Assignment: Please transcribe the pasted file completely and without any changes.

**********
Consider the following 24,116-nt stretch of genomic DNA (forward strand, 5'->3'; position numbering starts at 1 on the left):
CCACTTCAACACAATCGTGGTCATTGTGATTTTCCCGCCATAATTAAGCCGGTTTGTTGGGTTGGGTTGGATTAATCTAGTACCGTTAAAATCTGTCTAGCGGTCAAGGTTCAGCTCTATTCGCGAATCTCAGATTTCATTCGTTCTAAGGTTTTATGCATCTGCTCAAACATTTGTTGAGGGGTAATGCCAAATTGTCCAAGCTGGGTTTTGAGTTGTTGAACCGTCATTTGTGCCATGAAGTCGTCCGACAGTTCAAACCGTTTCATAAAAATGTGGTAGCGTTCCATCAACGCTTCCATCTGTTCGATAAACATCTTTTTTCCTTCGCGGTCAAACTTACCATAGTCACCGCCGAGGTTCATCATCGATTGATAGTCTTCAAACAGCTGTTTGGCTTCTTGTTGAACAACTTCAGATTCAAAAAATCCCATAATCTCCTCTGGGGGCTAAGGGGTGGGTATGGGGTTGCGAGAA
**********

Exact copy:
Consider the following 24,116-nt stretch of genomic DNA (forward strand, 5'->3'; position numbering starts at 1 on the left):
CCACTTCAACACAATCGTGGTCATTGTGATTTTCCCGCCATAATTAAGCCGGTTTGTTGGGTTGGGTTGGATTAATCTAGTACCGTTAAAATCTGTCTAGCGGTCAAGGTTCAGCTCTATTCGCGAATCTCAGATTTCATTCGTTCTAAGGTTTTATGCATCTGCTCAAACATTTGTTGAGGGGTAATGCCAAATTGTCCAAGCTGGGTTTTGAGTTGTTGAACCGTCATTTGTGCCATGAAGTCGTCCGACAGTTCAAACCGTTTCATAAAAATGTGGTAGCGTTCCATCAACGCTTCCATCTGTTCGATAAACATCTTTTTTCCTTCGCGGTCAAACTTACCATAGTCACCGCCGAGGTTCATCATCGATTGATAGTCTTCAAACAGCTGTTTGGCTTCTTGTTGAACAACTTCAGATTCAAAAAATCCCATAATCTCCTCTGGGGGCTAAGGGGTGGGTATGGGGTTGCGAGAA